“Diversity and multi-cultural awareness are paramount concerns in college,” said Joe Martel ’08, a mechanical engineering major and head RA of West College. “By using faculty and administrators to facilitate discussion it will be more like an extension of the classroom and hopefully easier for students to join in.”

Created by Morgan Spurlock, the director of “Super Size Me”  the TV show “30 Days” brings people of opposing viewpoints together to take an inside look at socially-significant situations.

 “We didn't want pizza and a movie,” said Michele Goldman ‘07, a neuroscience major and head RA at Davidson House/Webster House. “Facilitation can be difficult when it's peer to peer, but having an administrator or professor present, takes the program one step further; they might be able to reach the students on a different level.”

“Civility is most difficult to encourage during the first year at college,” explained Jon Thatcher ’07, a history major and head RA in Richmond. “Amid all the excitement of transitioning to college, first-year students often forget there are consequences to their actions.”

Six different one-hour episodes will be shown commencing Monday, May 1 at 7 p.m. with the remaining weekly episodes shown according to the schedule that follows:

May 1 –    “Binge Drinking Mom” shown in Davidson North Lounge

A strait-laced mother takes up binge-drinking in a desperate last-ditch attempt to show her teenage daughter how ridiculously dangerous her excessive behavior can be.

May 10 –     “Anti-Aging” shown in Richmond Basement Lounge

A former athlete tries to get back to his ideal body weight, after a decade- and-a-half, by participating in an anti-aging program while dealing with his family and his career.

May 15 – “Minimum Wage” shown in West 2nd Floor South Lounge

Show’s creator, Morgan Spurlock, and his fiancé Alex try to survive 30 days on minimum wage.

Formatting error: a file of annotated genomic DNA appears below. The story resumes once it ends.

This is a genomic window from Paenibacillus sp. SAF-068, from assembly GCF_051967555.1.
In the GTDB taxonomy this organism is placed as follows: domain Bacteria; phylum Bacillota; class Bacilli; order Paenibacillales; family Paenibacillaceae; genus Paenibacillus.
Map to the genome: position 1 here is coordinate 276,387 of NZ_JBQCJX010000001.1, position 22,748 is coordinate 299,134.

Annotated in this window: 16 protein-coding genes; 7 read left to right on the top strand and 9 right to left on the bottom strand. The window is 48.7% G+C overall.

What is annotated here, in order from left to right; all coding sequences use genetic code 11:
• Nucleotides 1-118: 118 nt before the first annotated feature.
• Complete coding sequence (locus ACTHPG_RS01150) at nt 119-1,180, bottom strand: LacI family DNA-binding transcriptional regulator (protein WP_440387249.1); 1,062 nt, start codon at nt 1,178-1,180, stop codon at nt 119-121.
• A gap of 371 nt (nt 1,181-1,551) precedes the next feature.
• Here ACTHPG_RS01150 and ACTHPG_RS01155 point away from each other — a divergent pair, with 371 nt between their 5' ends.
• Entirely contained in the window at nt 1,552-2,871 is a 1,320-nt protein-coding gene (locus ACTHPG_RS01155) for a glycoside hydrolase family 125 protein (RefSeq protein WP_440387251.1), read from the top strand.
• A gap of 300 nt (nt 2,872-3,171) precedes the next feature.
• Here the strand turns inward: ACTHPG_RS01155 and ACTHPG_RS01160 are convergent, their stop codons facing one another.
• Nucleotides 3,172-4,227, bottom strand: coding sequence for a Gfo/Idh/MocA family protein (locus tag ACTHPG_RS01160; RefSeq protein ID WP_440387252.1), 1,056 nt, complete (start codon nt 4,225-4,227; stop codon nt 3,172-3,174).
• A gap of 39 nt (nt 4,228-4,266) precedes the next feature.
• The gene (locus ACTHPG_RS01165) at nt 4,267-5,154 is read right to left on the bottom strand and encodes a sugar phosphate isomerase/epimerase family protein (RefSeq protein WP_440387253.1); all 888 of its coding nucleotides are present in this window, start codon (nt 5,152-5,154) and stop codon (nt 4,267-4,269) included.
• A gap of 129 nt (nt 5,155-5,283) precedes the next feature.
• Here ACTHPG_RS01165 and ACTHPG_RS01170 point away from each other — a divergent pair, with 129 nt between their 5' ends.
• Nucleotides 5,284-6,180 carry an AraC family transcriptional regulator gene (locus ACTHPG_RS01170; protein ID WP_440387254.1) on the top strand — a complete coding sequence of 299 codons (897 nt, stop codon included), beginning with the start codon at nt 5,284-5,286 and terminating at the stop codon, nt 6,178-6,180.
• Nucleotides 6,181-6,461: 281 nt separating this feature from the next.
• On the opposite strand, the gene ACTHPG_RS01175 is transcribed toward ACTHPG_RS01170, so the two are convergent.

May 22 – “Muslims and America” shown in Davidson North Lounge

David Stacy is a West Virginian Christian who lives for 30 days in a large Muslim community.

May 29 – “Off the Grid” shown in Richmond basement lounge

Two young, hip, environmentally-unaware consumers from New York City spend 30 days on an ecological farm to learn about the difference that one person can make in the world.

June 5 –  “Straight Man in a Gay World” shown in West 2nd Floor South Lounge

A 24-year-old straight man moves to San Francisco, home to one of the largest gay communities in the country.

“I’m very proud of our staff for coming up with a unique, creative way to educate our residents about a number of current social issues,” said Clark. “I’m even more encouraged by the support that our faculty and administration has shown volunteering to lead discussions during the series.”

“We can always do more as a campus community to promote tolerance,” Thatcher agreed. “I think there will be a benefit to connecting members of the larger Union community to the students that live in each of the residence halls.”

For information about the program, or to lead a session, contact Joe Martel at martelj@union.edu.

Read More

Students stake out Iraq War memorial

Posted on Apr 30, 2007

For the third year, Campus Action, Union's social action group, has constructed the Iraq War Memorial display, which includes 3,336 stakes along the walkways at the center of campus. There were 2,399 stakes set out last year.

Iraq War Memorial 2007

The stakes have the name and age of every American soldier that has died in Iraq. 

In addition, a display in the front of Schaffer Library contains 100 nameless stakes; each blank marker represents a group of Iraqis who have been killed in the war. The Campus Action group said estimates of Iraqi deaths range from 62,000 to 655,000.

Iraq War memorial 2007

Campus Action aims to support the growth of social change on campus, within the community and in society at large. Members say the display should "make the consequences of the Iraq War more comprehensible to all who view it."

"The war is still going on and we wanted to display for everyone the consequences and the costs of war," said Ian Kennedy '07, who has helped plan the three memorials.

 The Iraq memorial will be in place until Friday, May 4.

Read More